Gwynn sees past, future both with smile


October 25, 1998|By Peter Schmuck | Peter Schmuck,SUN STAFF

SAN DIEGO -- If you're future Hall of Famer Tony Gwynn, do you spend the next four months looking forward or looking back?

Probably both.

He can look back on the greatest season in San Diego Padres' history and an outstanding performance in the 94th World Series. He can look ahead to a 1999 season in which he is all but certain to become the 22nd player in major-league history to amass 3,000 hits.

Gwynn, who has always seen the glass as half-full, likely will spend the next few weeks savoring his second World Series, even though the Padres spent it getting summarily crushed by the New York Yankees.

"The World Series just confirms what I've always thought -- that is what the game is all about," Gwynn said. "All the individual things that happen to you, you can throw those off to the side. The game is all about having the opportunity to play for a ring. And even though you get beat, there still are a lot of positive things you can take away from it.

"Hopefully, you'll get another shot, but you just don't know. What I do know is that this was a hell of a year for us."

Maybe next year will be the same. The Padres' organization seems committed to holding the club together to try to defend the club's third National League West title. Gwynn, 38, isn't getting any younger, but he was young enough to bat .321 during the regular season and .500 (8-for-16) in the World Series.

He waited 14 years for a second chance to play in the Fall Classic, but that doesn't mean he won't be back next year.

"We gave it a good run," he said. "Even though we got beat in this series four games to none, we did a lot of things right. The Yankees were just able to overcome everything we threw at them. To be in this position, you have to beat some pretty good clubs. And this team showed a lot of character in doing exactly that. We had a great year."

Bringing back Brown

Padres owner John Moores insists that the team will make a legitimate attempt to keep pitching ace Kevin Brown, who became eligible for free agency Thursday.

"All I know is we're going to make a strong effort to sign Kevin Brown," he told the San Diego Union-Tribune. "We're just going to have to understand where the market is, just as Kevin is going to have to understand where the market is. The question is to spend $10 million on a pitcher or $5 million on two players. Pitching, pitching, pitching seems to be the name of the game in the postseason."

Brown figures to command about $10 million per year. The question is whether another club will be willing to guarantee five years at that salary. The Padres would prefer a three-year window.

Don't be surprised if

The Yankees might have the best team in the history of baseball, but that won't keep owner George Steinbrenner from trying to improve it. The club has six decent starting pitchers, and yet it would not come as a complete surprise if the Yankees are involved in the bidding for Brown and fellow free agent Randy Johnson.

Steinbrenner loves to win and he now is on the verge of creating another true Yankees dynasty. He probably won't pass up any opportunity to do that.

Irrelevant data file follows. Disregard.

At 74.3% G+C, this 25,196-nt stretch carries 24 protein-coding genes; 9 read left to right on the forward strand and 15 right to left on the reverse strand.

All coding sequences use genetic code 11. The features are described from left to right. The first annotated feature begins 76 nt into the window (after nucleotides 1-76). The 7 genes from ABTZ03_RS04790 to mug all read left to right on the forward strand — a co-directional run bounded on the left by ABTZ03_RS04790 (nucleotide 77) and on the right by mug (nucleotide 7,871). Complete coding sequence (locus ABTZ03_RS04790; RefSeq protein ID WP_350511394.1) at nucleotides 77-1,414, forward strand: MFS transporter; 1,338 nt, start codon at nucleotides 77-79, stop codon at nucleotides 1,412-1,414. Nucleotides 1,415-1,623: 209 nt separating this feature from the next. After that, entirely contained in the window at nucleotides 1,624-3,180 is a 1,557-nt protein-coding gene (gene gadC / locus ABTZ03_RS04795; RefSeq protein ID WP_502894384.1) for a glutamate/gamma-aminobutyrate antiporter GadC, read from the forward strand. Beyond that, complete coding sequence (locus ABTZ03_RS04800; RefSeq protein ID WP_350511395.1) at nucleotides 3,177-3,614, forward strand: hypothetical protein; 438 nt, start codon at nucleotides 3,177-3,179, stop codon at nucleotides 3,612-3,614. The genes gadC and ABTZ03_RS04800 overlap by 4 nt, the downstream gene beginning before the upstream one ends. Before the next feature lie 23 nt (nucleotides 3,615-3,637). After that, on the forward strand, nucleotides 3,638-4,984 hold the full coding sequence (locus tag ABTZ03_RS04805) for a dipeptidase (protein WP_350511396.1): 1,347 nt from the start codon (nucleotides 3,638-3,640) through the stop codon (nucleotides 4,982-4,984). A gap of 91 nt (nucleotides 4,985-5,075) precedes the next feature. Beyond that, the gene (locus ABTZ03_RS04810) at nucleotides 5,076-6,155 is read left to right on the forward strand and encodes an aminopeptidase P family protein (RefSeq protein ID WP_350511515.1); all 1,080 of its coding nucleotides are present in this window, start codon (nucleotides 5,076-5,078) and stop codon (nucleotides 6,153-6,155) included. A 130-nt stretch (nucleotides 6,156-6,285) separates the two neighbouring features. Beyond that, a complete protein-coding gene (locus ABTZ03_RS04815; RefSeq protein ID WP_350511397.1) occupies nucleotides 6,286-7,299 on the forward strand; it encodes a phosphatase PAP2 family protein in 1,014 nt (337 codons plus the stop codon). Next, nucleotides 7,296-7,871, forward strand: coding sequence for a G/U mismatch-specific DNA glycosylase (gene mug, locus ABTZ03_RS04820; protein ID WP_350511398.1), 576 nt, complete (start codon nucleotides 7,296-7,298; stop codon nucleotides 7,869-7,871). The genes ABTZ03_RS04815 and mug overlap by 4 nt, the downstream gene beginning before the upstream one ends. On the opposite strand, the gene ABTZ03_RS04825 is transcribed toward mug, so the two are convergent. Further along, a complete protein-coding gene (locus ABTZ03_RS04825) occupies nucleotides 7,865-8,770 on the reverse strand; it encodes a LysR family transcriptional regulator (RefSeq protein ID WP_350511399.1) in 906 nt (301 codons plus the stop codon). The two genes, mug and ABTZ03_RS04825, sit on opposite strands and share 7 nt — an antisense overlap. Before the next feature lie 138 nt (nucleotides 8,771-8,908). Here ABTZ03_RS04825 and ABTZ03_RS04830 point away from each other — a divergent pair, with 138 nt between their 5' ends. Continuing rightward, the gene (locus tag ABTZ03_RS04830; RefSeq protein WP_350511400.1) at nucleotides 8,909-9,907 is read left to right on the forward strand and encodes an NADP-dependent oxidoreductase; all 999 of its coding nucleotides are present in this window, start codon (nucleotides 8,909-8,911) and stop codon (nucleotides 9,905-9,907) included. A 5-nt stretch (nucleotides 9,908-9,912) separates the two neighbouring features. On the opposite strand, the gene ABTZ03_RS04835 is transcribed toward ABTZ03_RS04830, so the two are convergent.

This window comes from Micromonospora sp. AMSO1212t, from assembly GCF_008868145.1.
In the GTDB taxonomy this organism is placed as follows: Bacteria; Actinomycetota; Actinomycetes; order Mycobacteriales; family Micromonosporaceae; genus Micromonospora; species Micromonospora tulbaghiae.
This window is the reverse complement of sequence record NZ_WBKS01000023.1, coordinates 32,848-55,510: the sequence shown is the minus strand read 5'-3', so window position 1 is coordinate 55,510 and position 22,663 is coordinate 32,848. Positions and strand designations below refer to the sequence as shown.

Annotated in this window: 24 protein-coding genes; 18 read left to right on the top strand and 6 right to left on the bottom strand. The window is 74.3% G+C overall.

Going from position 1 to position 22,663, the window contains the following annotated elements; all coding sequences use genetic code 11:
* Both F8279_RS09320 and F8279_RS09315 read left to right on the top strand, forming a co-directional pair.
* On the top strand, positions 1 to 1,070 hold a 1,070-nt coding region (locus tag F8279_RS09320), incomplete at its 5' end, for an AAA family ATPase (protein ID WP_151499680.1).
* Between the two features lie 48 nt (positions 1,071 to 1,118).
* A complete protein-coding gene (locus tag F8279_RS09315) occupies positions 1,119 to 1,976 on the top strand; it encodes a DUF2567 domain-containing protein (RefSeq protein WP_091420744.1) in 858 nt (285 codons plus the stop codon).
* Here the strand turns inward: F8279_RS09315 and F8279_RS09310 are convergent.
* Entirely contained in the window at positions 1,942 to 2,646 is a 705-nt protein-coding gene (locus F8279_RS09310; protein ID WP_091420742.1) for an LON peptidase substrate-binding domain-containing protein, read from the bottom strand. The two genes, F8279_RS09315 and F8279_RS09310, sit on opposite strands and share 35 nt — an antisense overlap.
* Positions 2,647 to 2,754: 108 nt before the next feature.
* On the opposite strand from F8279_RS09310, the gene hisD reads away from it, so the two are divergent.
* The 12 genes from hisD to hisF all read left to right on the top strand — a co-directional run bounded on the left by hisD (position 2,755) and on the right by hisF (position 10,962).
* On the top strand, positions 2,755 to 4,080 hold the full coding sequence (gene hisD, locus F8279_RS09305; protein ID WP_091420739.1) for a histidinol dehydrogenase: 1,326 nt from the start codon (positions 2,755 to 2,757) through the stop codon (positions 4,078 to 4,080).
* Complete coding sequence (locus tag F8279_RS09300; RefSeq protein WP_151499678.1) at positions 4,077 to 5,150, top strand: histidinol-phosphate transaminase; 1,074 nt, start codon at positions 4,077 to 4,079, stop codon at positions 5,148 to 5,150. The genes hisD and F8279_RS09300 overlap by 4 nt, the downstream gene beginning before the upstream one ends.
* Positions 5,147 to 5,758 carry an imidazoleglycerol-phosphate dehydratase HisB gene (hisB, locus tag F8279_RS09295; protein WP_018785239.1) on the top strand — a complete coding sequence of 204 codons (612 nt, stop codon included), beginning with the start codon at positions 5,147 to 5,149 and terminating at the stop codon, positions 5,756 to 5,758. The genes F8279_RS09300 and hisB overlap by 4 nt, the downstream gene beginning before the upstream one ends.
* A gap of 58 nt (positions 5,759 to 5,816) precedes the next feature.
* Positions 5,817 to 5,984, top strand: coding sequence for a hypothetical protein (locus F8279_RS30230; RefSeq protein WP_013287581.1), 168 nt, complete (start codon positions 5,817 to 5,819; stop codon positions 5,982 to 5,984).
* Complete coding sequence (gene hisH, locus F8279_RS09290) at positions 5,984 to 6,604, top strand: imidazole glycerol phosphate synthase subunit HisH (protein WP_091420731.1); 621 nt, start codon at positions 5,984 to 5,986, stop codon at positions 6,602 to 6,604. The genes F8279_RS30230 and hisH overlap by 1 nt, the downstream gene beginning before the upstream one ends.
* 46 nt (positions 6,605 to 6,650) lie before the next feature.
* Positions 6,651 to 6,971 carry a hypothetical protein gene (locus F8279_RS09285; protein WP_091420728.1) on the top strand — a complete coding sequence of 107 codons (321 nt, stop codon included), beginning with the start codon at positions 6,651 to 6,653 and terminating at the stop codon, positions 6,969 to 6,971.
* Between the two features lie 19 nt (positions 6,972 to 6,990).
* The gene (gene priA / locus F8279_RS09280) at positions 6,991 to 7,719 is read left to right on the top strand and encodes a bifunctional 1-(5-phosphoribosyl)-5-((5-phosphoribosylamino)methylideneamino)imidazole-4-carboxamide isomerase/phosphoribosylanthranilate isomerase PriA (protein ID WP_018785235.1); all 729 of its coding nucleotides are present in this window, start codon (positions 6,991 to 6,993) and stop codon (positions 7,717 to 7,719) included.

Perfect world

New Los Angeles Dodgers manager Davey Johnson may have felt victimized by the circumstances that led to his departure from Baltimore, but the year he spent away from managing turned out to be a blessing in disguise.

He apparently thought he was in line to manage the Toronto Blue Jays when he quit the Orioles last year, but he'll be in a much better position to maintain his reputation as baseball's can't-miss manager in Los Angeles.

The Dodgers are the perfect Davey Johnson team -- wealthy, talented and underachieving. They'll be in the playoffs next year and they won't go down in three straight games like the last two times they reached the postseason.

Subtle reference

Johnson appeared to take a veiled shot at Orioles pitcher Mike Mussina during his introductory press conference on Friday. When someone asked how he got the most out of players, he gave a relatively stock answer about letting the players know what is expected of them and added an apparently snide postscript:

"I find that the smarter they are -- like if they are from Stanford -- you have to explain it to them every day."

Mussina, a Stanford grad, tangled with Johnson a few times after being removed early from games.

More 20-20 hindsight

The 1998 season was one of the most exciting in recent memory, but the whole affair has to be galling to the Anaheim Angels, who turned down a deal last year that would have put both home run king Mark McGwire and World Series MVP Scott Brosius in their lineup.

Oakland offered both players to the Angels for a package headlined by center fielder Jim Edmonds. In what may have been the corporate miscalculation of the decade, the deal was vetoed by Disney because the company felt that it would not be able to re-sign McGwire.

Now, the hot talk in Anaheim is that the Angels will trade Edmonds away this winter to make room in center field for Darin Erstad.

More trade talk

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